Canberra plans to sell 46 Boeing F/A-18 A/B “Classic” Hornets to Air USA, a firm that provides tactical airpower training services to the US military and international customers.
The aircraft are being retired as Canberra takes delivery of up to 72 Lockheed Martin F-35As, which are replacing the Hornet in Royal Australian Air Force (RAAF) service.
“The Classic Hornet aircraft will be used to provide training services to the United States Air Force and will be prepared over the next three to four years,” says Melissa Price, minister for defence industry.
Price gave no details about the pricing, but said that the work to prepare the jets for transfer to Air USA will provide 24 direct industry jobs at RAAF Williamtown.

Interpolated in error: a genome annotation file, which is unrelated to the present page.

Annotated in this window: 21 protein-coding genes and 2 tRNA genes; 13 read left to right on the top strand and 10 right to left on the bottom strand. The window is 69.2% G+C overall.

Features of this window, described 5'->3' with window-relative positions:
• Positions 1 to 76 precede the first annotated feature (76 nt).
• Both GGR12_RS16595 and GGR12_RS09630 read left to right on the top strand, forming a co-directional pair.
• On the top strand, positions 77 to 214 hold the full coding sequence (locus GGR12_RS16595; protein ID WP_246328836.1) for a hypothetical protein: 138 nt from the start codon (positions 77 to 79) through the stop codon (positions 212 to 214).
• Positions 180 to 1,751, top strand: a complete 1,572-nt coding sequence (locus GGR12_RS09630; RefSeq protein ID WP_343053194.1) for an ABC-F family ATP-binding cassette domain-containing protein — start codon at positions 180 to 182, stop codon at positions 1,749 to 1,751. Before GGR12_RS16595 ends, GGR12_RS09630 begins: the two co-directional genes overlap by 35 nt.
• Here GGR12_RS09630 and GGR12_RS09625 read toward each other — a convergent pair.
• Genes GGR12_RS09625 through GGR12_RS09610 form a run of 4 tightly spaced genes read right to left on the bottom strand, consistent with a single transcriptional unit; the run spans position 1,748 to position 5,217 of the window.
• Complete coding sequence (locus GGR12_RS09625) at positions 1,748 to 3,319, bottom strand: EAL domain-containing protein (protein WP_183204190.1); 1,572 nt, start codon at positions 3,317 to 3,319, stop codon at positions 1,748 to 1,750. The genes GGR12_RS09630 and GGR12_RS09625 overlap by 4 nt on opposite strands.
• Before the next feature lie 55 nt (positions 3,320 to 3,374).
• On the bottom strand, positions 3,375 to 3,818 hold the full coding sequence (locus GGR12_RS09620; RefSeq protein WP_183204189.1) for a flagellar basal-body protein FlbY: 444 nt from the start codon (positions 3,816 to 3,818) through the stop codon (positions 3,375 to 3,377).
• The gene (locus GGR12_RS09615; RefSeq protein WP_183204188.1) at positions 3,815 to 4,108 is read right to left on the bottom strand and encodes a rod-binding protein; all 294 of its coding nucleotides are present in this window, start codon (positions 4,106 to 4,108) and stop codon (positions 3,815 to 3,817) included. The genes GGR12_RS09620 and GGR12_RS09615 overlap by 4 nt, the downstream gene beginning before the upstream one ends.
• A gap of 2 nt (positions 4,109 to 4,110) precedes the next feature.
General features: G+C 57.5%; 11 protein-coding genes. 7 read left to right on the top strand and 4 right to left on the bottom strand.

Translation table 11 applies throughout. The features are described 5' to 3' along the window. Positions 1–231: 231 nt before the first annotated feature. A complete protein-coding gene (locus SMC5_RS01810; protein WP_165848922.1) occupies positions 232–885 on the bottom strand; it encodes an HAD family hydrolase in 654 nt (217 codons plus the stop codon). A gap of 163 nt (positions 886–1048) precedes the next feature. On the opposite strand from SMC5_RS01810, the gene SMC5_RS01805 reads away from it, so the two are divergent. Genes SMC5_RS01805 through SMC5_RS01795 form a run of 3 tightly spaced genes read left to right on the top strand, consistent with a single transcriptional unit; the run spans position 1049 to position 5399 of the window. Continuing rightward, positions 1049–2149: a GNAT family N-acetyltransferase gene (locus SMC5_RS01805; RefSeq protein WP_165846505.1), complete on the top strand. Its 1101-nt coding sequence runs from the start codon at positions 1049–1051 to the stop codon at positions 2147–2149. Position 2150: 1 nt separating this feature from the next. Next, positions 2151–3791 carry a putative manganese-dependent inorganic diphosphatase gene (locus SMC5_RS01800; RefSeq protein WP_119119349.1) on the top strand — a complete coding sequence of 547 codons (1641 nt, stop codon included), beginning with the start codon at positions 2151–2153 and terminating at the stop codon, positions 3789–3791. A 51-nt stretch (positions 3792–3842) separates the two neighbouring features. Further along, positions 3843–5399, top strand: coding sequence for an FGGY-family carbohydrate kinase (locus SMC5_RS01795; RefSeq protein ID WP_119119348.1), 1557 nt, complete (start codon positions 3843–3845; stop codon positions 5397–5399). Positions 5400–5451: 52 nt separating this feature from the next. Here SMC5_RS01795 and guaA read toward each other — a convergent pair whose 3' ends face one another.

The announcement follows a previous 2019 deal to sell 25 Hornets to Canada for A$95 million ($62.9 million). This is intended to fulfill a capability gap while Ottawa conducts a competition for a new fighter. Under this deal, 18 aircraft will be used as combat assets, and seven for spare parts and testing.
When the Canada deal was announced the RAAF operated 71 Hornets. The Air USA deal suggests that every single RAAF Hornet will eventually leave Australian soil.
Cirium fleets data suggests that 52 single-seat F/A-18As remain in RAAF service with an average age of 32 years, while its 16 remaining two-seat F/A-18Bs have an average of 32.9 years.
The deal will represent significant fleet growth for Air USA, which has 16 in-service aircraft. These comprise 11 BAE Systems Hawk Mk. 67s with an average age of 26.9 years, four Aero Vodochody L-39ZAs with an average age of 20.4 years, and a single L-39C that is 41 years old.
The company also has a pair of UAC MiG-29UBs that are listed as in storage. In addition, Air USA’s web site also lists assets such as the Alpha Jet and the L-159.